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Loreto

 

 

The striking hill town of Loreto lies just inland from the Adriatic Sea and is one of the world's most important shrines to the cult of the Virgin Mary. The town mainly exists to service the thousands of pilgrims who travel here from around the world.
The great dome of the Sanctuario della Santa Casa dominates the countryside for miles around; below it stands the focus of piety - the rustic cottage from Nazareth that witnessed the Annunciation and the childhood of Jesus (see the tradition of the Holy House below).
Although the Santa Casa arrived, according to tradition, in 1294, it was not until 1507 that the Church finally approved of Loreto as a place of pilgrimage, though work on the church had begun in 1468. It was Pope Julius II who decided to pull out all the stops and give the primitive cottage a fit setting.
The result is a showcase of work by many of the most celebrated names of Late Renaissance Italy and gives even the unbeliever good reason to come here. Started on Gothic lines, later architects including Bramante and Sansovino gave the church a thorough Late Renaissance treatment. Main Piazza
Inside, under the dome, is the great marble facing that protects the Holy House, carried out in the 16thC to Bramante's designs by the great medal-designer Gian Cristoforo Romano, Andrea Sansovino and Antonio da Sangallo the Younger. Note how around its base centuries of kneeling pilgrims have worn furrows in the marble.
The curious statue within the walls of the Santa Casa of the Black Madonna of Loreto is a modern copy of the original destroyed in a fire in 1921; some claim that the tradition of the Black Madonnas to be found in many famous shrines is a reference to the prophetic line referring to Mary in the Song of Solomon, "I am black, but comely"; others more prosaically point out that the statues were often carved in dark hardwoods, later further blackened by the smoke of votive candles.
At the bottom of the right nave are the church's greatest artistic treasurers - gem-stone coloured frescoes in the Sacristy of St Mark by Merlozzo da Forli', and Luca Signorelli's noble frescoes in the nearby Sacristy of St John. Piazza della Madonna, the elegant set-piece square with a delicate Baroque fountain that fronts the Sanctuary is flanked on two sides by the arcades of the 16thC Palazzo Apostolico.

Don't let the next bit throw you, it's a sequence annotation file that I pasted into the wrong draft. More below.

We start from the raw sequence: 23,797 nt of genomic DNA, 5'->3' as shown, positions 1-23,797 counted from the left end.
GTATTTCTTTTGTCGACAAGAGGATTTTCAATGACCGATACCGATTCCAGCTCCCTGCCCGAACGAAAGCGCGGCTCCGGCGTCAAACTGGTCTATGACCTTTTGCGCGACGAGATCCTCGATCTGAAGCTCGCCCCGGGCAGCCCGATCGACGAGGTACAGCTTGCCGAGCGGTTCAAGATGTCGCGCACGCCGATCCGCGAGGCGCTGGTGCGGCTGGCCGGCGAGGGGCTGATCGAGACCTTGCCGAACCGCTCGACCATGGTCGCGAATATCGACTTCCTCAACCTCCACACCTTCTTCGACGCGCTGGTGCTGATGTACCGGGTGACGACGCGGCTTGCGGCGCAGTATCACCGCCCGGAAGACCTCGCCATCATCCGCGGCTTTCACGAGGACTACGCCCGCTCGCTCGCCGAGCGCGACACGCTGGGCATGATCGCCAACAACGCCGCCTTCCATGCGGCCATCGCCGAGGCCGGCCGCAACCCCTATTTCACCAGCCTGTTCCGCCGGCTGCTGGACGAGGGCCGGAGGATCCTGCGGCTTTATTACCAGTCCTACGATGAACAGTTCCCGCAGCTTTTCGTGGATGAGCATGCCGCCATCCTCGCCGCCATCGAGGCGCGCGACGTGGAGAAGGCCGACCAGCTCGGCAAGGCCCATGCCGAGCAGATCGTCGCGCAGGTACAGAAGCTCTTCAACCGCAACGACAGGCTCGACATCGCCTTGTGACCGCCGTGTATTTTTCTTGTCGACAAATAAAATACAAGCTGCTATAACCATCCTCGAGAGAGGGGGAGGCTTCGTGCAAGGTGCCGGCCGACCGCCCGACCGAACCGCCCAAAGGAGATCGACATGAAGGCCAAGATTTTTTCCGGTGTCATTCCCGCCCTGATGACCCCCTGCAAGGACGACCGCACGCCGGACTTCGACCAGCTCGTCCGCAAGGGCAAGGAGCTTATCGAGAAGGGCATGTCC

The Museo-Pinacoteca inside preserves a fine group of late works by Lorenzo Lotto (the Venetian master retired and died in the monastery here in 1556) and an unusual collection of Renaissance ceramic pharmacist's jars. Hidden away in a corner are also some 70 carved blocks of box-wood used until the 1940's to stamp designs on pilgrims bodies which were then indelibly tattooed as permanent souvenirs of their pilgrimage to Loreto.
The tradition of the Holy House
The simple cottage at Nazareth where the Annunciation took place and were the Holy Family lived, so the legend goes, was borne away by angels in 1291 as the Saracens descended on the Holy Land.
It first arrived on a hill in Dalmatia. Here it stayed until the 10th of December 1294, when it was again miraculously moved, this time across the Adriatic Sea to a laurel grove (Latin lauretum, hence Loreto) infested by bandits.
Its final resting place, though, was a few miles away in the middle of a public highway on the top of the hill of Loreto. Experts in our more sceptical age now suggest that the bricks of Mary's house were brought from Palestine in the ships of the retreating Crusaders.
To this day the marchigiani light enormous bonfires on the eve of the 10th of December, the Feast of the Translation of the Holy House, to help the Santa Casa on its way.

 


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